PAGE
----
Holiday Party Trends - and Making Yours the Best Ever

Ben Mueller

Two thirds of organizations will have holiday parties this year, a slight dip from the 72 percent last year, according to results from a research poll released last week by the Society for Human Resource Management. Employees approach workplace social gatherings with hesitation, like Santa sniffing a gluten-free cookie. Don’t fret: follow these tips from three seasoned HR professionals to not only light up your party like a Christmas tree, but also make it one for all to rock around.

Don’t Bump Into Employees’ Holiday Plans

Ben Peterson, CEO and co-founder of BambooHR, a global HR software company, said his company party happened in early November to preserve employees’ work-life balance. For most employees, the holidays mean spending time with friends and family, so the earlier in the season you can push the holiday party, the better. "It takes real deliberate thoughtfulness to actually create a culture that inspires people to do their best," Peterson said. And being conscientious of holiday space will do just that.

Fill Your Party Budget With Cheer

The SHRM poll reveals that only 9 percent of companies are cutting back on holiday parties for financial reasons this year. So don’t be the one Scrooge who’s still bootstrapping from the recession. David Barron, a lawyer and legal consultant for HR companies at Cozen O’Connor, points out that after three years of a holiday party lull, organizations began to reinvest in company holiday parties around 2012. "A lot of company’s cut back for a few years," Barron said. "Now that trend has shifted the other way." So go forth and be merry: a plethora of cookie platters and sparkling apple juice awaits.

Skip the Holiday Bonuses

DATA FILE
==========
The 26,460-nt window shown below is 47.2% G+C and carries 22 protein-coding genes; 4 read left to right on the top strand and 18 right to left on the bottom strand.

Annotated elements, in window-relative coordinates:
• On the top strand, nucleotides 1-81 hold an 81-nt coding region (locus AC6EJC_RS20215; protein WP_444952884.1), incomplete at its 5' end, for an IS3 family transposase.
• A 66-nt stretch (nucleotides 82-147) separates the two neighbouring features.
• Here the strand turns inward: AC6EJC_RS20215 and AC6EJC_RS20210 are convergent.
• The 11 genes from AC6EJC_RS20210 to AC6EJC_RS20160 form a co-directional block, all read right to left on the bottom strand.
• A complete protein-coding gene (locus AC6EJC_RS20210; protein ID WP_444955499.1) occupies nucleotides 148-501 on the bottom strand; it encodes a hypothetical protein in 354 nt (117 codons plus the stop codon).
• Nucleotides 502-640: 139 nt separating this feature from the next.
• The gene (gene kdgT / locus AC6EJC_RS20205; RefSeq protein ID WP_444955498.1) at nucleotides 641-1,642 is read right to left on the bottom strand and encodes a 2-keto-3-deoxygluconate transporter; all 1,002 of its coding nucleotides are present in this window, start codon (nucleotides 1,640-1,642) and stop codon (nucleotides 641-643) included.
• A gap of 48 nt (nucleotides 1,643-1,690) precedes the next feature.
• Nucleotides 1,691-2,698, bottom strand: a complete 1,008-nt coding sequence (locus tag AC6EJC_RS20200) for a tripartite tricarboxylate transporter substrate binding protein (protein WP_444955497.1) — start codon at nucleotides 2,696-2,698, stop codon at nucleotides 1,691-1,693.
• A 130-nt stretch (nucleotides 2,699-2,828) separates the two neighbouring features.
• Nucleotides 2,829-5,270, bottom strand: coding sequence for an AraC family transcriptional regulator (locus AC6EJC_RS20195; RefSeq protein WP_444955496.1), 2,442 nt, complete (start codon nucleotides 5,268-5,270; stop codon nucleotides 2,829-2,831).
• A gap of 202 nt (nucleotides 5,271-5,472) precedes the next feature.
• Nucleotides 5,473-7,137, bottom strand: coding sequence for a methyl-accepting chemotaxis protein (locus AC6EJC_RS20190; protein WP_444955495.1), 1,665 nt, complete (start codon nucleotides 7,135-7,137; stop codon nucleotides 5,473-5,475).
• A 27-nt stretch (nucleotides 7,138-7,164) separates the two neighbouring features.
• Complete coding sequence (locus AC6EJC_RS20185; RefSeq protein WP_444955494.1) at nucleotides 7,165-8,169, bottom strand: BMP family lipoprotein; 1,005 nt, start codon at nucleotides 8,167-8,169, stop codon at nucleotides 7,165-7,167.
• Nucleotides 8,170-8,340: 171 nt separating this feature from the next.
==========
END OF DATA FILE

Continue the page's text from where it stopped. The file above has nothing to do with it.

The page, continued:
Sending people home with a big holiday goose is officially passê. Three out of four companies do not give non-performance based bonuses to employees at the end of the year. If the funds are there, go ahead and put some towards your party. If not, don’t worry. "Gratitude isn’t always dollars," Peterson said. "Sometimes it’s just simply looking someone in the eye and saying, ‘We really appreciate you and value you here. Thank you for being here.’" Holiday parties are the perfect venues to do just that.

Have It Offsite

Sixty percent of organization will have their parties offsite this year. That can help deter accident liability otherwise faced in the office—as Barron pointed out—but it also creates a great vibe by pulling employees away from their desks. Kristen Cifolelli, a manager at the American Society of Employers, said some of the rowdiest parties in her two decades of HR experience took place in the office. "If you’re offsite, I think it’s easier to contain it," Cifolelli said. It’s hard to shut down when people are singing over the loudspeaker, so it’s best to leave that task to an outside source.

Outsource the Alcohol

Hand in hand with an outside party venue is the added safety of someone else controlling the alcohol. "Have options like cab service or limits on drink tickets," Barron advises. Better yet, leave the eggnog to a different party police. "My suggestion is don’t be the one serving the alcohol. Hire a vendor to do that."

Send a Quick "Expected Behavior" Email

A holiday party is ripe for inappropriate workplace behavior, particularly for millennials, who have always worked in a more socially blended, casual work setting, Cifolelli said. "Publicizing expectations is extremely important," she said. And she’s seen it all—from fist fights in bars to inappropriately singing holiday toys. Reminding employees to use common sense in terms of drinking and gift giving is stuffy but necessary.

Be Genuine

A company’s culture will always be reflected in its holiday party. As Peterson said, if you have a closed up, cold company culture, employees will see right through a warm, happy-go-lucky party. How can a company avoid seeming fake? It goes back to what a holiday party should celebrate. "It should be the people," Peterson said. "Frankly, it should be gratitude for your people from the top down." All of the HR professionals we spoke with mentioned the morale boost a festive gathering brings. So have fun and be safe when showing employees that you care.